Three years ago, Vito Oliva knew something was a little off but chalked it up to turning 50.
He went to the doctor, having felt the urge for months to frequently urinate. But after his internist discovered elevated levels of PSAs in April 2016, a biopsy a few months later confirmed the worst: Oliva, a retired New York City police lieutenant, had prostate cancer.
December of that year saw good news — a successful treatment involving radioactive seeds — followed by more bad news: in early 2017, Oliva was diagnosed with his second cancer, stomach lymphoma, which was caught early by his gastroenterologist.
Like some 10,000 others, Oliva is a 9/11 responder who has been diagnosed with cancer linked to his time at either ground zero or the Fresh Kills landfill on Staten Island, working amid the fumes and particles from the collapsed buildings while searching the debris.
Some 50 to 80 new cancers are reported each month among these rescue and recovery workers, Dr. Michael Crane, head of the World Trade Center Health Program at Mount Sinai in Manhattan, tells PEOPLE.
The long-term health problems plaguing 9/11 responders and survivors are again drawing national attention as advocates lobby for more funding for the September 11th Victim Compensation Fund.
Luis Alvarez, a responder who died last month after 68 rounds of chemotherapy, made an appearance before Congress weeks before his death.
In a study published in June, Mount Sinai researchers showed that inhaling the toxic dust may have caused changes in the responders and survivors’ inflammatory and immune regulatory mechanisms in prostate tissue, likely leading to the increased rates of the cancer among them.
“Prostate cancer is one of the cancers that is significantly higher in first responders, and we wanted to understand why,” study author Dr. Emanuela Taioli, director of the Institute for Translational Epidemiology at the Icahn School of Medicine at Mount Sinai, told Medscape.
“For the first time, we think we have discovered the underlying mechanism,” Taioli said.
The day after the terrorist attacks on the World Trade Center, Oliva began working 12-hour shifts at the Fresh Kills landfill, sifting through the materials brought on barges from the collapsed towers.
“There was plenty of dust, and we didn’t have masks over there,” Oliva remembers. He says they eventually wore painters’ masks — “those little white masks, with no respirators.”
Crane, of the WTC Health Program, tells PEOPLE that the same poisons from the pulverized buildings at ground zero were in the dust on the debris at the landfill. These have been shown to include a mix of asbestos, silica, benzene, polychlorinated biphenyls, polycyclic aromatic hydrocarbons, volatile organic compounds and metals.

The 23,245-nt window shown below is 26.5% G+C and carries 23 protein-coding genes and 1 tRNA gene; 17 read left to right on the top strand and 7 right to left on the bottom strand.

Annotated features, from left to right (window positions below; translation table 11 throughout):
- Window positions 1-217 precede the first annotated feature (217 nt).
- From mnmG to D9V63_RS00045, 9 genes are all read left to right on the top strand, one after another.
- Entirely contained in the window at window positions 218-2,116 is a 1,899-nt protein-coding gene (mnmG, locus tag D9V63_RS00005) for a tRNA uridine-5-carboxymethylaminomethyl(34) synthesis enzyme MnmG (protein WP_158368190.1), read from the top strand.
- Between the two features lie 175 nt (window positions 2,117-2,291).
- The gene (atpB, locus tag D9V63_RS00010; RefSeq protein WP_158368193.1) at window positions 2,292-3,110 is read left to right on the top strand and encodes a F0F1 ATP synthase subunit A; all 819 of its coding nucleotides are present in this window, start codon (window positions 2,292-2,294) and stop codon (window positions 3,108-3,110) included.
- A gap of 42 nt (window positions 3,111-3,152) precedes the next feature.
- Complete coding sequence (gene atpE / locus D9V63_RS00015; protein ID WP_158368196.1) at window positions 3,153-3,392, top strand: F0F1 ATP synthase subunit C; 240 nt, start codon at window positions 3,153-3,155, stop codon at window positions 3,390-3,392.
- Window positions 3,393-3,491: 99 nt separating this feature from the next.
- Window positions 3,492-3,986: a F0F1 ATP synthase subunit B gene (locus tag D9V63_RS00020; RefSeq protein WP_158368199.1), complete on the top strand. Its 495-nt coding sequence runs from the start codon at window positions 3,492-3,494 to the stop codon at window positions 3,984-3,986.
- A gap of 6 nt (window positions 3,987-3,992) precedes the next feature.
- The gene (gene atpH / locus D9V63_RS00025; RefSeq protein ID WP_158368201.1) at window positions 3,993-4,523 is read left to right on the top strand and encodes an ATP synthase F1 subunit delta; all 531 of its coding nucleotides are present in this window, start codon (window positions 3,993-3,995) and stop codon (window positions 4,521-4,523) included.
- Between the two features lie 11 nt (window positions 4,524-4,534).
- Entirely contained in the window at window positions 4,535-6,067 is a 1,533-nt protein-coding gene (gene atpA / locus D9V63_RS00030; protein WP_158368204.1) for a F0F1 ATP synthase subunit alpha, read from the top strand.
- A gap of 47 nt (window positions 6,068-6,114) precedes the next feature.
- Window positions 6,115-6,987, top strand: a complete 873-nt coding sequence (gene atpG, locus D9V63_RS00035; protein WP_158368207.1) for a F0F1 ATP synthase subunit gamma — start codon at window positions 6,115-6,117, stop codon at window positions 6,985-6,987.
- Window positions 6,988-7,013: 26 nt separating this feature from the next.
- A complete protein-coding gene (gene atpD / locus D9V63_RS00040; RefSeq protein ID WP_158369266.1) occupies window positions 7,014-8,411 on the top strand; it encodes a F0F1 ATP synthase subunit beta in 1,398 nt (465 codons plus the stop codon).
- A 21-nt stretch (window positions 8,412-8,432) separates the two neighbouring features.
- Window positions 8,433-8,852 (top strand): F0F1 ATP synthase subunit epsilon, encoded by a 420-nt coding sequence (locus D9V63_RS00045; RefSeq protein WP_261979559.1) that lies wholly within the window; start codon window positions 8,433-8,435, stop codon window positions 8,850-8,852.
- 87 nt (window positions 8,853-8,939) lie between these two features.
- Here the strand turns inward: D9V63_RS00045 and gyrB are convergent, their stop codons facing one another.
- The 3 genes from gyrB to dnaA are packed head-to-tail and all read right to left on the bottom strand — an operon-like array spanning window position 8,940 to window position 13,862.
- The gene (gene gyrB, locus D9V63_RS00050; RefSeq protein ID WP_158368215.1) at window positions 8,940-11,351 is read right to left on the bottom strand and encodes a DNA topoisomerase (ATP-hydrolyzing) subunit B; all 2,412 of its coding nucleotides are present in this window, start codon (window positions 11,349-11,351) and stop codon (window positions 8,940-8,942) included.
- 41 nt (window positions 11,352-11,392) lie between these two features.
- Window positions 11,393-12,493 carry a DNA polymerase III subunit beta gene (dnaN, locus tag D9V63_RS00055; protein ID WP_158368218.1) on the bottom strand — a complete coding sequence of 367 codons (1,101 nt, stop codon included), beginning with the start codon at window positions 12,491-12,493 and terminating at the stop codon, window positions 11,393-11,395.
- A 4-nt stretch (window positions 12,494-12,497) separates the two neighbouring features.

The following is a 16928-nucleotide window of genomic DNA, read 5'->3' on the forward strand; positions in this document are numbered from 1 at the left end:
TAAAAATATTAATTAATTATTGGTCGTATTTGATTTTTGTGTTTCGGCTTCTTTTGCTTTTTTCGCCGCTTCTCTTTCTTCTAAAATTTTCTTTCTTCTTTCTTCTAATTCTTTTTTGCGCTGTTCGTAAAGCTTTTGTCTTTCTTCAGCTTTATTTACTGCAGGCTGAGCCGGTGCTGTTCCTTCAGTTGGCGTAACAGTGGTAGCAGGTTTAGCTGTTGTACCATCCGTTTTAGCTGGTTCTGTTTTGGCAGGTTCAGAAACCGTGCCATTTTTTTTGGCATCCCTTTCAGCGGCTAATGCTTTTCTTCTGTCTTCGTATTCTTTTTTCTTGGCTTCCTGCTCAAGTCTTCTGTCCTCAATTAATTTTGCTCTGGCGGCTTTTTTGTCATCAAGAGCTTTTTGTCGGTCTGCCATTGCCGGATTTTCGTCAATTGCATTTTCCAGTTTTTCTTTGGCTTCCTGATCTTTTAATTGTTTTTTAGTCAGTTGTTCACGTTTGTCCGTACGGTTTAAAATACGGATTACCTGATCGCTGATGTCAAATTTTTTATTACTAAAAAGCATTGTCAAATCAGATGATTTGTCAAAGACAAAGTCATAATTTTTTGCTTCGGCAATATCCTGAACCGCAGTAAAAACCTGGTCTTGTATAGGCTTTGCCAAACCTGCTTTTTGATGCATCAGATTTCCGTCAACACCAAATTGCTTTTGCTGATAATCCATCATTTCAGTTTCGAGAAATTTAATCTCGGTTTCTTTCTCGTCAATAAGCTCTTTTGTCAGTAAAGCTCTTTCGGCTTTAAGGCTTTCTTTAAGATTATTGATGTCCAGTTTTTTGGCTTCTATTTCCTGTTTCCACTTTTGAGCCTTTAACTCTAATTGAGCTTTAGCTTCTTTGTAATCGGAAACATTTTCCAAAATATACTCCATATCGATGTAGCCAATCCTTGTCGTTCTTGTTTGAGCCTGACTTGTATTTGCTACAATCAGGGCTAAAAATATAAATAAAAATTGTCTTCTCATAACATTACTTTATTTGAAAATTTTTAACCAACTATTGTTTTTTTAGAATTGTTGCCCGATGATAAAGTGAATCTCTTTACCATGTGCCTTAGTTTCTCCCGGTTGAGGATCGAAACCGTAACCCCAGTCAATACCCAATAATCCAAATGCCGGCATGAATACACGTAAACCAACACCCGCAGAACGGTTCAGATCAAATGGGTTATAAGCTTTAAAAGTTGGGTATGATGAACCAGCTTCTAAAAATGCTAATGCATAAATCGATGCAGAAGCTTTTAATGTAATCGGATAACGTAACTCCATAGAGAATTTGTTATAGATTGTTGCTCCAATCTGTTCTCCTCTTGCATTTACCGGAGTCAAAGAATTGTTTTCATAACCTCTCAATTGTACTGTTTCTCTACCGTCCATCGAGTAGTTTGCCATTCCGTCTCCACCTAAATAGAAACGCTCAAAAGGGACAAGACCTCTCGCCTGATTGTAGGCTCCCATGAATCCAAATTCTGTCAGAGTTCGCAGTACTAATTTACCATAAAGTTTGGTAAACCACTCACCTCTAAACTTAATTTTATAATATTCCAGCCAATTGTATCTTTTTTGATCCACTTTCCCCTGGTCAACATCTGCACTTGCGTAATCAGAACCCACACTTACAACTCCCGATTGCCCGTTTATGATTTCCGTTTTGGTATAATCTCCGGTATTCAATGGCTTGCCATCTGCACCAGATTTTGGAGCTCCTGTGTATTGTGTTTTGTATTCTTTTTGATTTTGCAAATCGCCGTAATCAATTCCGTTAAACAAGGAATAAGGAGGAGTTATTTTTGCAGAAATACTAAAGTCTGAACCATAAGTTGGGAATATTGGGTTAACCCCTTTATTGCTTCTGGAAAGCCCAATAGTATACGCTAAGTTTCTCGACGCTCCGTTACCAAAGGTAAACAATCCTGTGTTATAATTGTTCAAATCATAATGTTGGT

About a year after the towers fell, Oliva developed gastric reflux, which the WTC health program has linked to responders inhaling the dust. At the time, Oliva didn’t make the connection.
“I thought it was part of being Italian,” he says, laughing.
Three years ago, Oliva started going for annual health screenings at the WTC Health Program through Mount Sinai. He says the program did not test him for PSA levels that could have indicated prostate cancer or for the cancer markers for stomach lymphoma, and he feels lucky his personal doctors discovered the cancers.
He wishes that the WTC Health Program would begin more comprehensive screenings for a wider array of cancers, he says.
(Crane tells PEOPLE that the program follows the U.S. Preventive Services Task Force recommendations for medical screening for cancer — which covers screening for colon cancer, lung cancer, cervical cancer and breast cancer. For prostate cancer, the USPSTF encourages asymptomatic men in their late 50s and 60s to make an individual decision about the blood test.)
Oliva left the N.Y.C. police department in 2006 to work as a supervising investigator for the city’s Administration for Children’s Services, looking into child abuse. He left there when he turned 50 in 2017 due to lingering symptoms related to the prostate cancer, and he remains unable to work.
He’s received money from the September 11th Victim’s Compensation Fund and like so many other responders hopes Congress reauthorizes the fund as they’ve promised.
Everyone who aided in the rescue and recovery did so “with the sole idea of helping out somebody else,” Oliva says.
“Now with people getting sick by doing the right thing, in my opinion, they should have the right thing done back to them,” he says.